|some slow speed films|
We don't have the plethora of positive color films that existed 20 years ago, and that can easily be explained by the fact that pro shooters accounted for the majority of E-6 and Kodachrome sales that were quickly taken over by the digital onslaught. For the publishing industry, digital was a real boon, as the workflow no longer involved the darkroom as being the intermediate step. For the art photographer, it was a more personal choice. However, the mere fact that Kodak released Ektachrome once again last year is a good sign that a major gap was being filled.
As far as C-41 films, there are enough choices out there to make most people happy. While I shoot color film, it still represents a minority of my film usage. I do use digital for a majority of my color work -- and my Nikon Df is one hell of a camera. My first choice is b&w film, for a lot of reasons. I like the moods that I can get with different films, I like being able to experiment with using low-ISO films and odd emulsions, and I like the way b&w film shows the world that I photograph. In addition, film grain - the lack of, as well as the presence of, can really add another dimension to an image. I think back to some early shots that I did with Kodak's high speed recording film - it had grain like nothing else, and I wish that I had used it in the right situations to make that grainy stuff work as an asset to the image. On the other end of the grain scale, Ilford Pan-F and Kodak Tmax 100 are really excellent films. To me, the allure of so many different films is that a film stock becomes part of my creative process.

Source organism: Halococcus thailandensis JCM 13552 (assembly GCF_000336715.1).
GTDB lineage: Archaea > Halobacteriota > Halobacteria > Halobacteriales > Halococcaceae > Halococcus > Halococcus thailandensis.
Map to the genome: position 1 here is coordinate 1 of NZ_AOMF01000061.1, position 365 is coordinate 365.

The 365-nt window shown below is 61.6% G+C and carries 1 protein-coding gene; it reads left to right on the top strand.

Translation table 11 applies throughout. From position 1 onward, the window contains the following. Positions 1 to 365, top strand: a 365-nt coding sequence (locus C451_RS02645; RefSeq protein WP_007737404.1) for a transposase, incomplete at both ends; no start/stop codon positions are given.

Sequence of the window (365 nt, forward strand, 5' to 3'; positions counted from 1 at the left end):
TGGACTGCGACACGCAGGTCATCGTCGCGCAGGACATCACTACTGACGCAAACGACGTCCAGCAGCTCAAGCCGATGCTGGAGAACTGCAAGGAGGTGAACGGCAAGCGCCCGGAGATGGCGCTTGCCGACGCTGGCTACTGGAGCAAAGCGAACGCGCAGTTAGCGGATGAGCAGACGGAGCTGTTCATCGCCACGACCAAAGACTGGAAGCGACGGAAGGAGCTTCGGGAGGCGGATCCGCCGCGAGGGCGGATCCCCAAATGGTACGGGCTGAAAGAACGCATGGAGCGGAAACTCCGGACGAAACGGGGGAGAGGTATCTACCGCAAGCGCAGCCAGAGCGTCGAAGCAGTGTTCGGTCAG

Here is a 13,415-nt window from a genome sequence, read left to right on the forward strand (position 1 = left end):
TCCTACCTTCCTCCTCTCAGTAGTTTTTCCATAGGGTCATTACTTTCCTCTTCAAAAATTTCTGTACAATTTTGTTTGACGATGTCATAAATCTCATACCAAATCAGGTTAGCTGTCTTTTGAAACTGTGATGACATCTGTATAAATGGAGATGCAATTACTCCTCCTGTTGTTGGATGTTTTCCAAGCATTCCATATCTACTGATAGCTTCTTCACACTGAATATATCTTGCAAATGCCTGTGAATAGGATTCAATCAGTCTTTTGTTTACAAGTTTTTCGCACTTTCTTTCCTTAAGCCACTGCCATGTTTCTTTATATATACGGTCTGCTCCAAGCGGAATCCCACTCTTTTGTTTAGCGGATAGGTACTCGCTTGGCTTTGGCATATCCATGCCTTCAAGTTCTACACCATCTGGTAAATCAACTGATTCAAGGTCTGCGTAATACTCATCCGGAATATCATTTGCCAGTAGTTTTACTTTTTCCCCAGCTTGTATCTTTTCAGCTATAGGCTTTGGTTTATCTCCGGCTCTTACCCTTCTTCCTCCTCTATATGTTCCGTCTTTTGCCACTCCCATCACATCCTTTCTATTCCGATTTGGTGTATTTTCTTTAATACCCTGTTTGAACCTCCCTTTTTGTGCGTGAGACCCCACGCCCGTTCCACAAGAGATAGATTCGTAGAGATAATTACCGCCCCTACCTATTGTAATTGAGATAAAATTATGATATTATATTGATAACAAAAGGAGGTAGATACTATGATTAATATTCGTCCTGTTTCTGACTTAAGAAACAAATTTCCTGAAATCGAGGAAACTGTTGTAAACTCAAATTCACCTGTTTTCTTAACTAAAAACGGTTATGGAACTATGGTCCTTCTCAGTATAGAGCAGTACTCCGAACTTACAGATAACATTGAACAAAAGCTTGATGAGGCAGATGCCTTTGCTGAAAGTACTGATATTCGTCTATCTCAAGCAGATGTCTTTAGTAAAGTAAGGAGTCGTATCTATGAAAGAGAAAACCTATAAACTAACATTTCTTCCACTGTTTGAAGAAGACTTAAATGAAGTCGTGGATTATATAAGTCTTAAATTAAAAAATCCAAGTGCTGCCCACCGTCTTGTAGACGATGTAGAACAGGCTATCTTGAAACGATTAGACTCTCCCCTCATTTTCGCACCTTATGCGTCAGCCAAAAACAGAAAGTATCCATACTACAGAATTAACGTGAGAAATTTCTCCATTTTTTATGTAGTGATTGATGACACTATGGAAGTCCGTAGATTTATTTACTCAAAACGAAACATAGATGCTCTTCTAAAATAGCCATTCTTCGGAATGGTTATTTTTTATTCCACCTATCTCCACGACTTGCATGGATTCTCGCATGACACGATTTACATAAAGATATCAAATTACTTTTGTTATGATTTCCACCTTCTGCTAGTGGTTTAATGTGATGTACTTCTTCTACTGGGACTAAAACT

One other thing to note, is that I am working on a zine devoted to monochrome shooting. I'll say more about it as I get closer to a final product, but I hope to have it ready by January 2020. The first issue will focus on low-ISO films.
As these November days move into December days, I am very happy that I moved to western North Carolina. We have far more sunny days than cloudy ones this time of year, and those low sun angles represent more opportunities for shooting b&w film!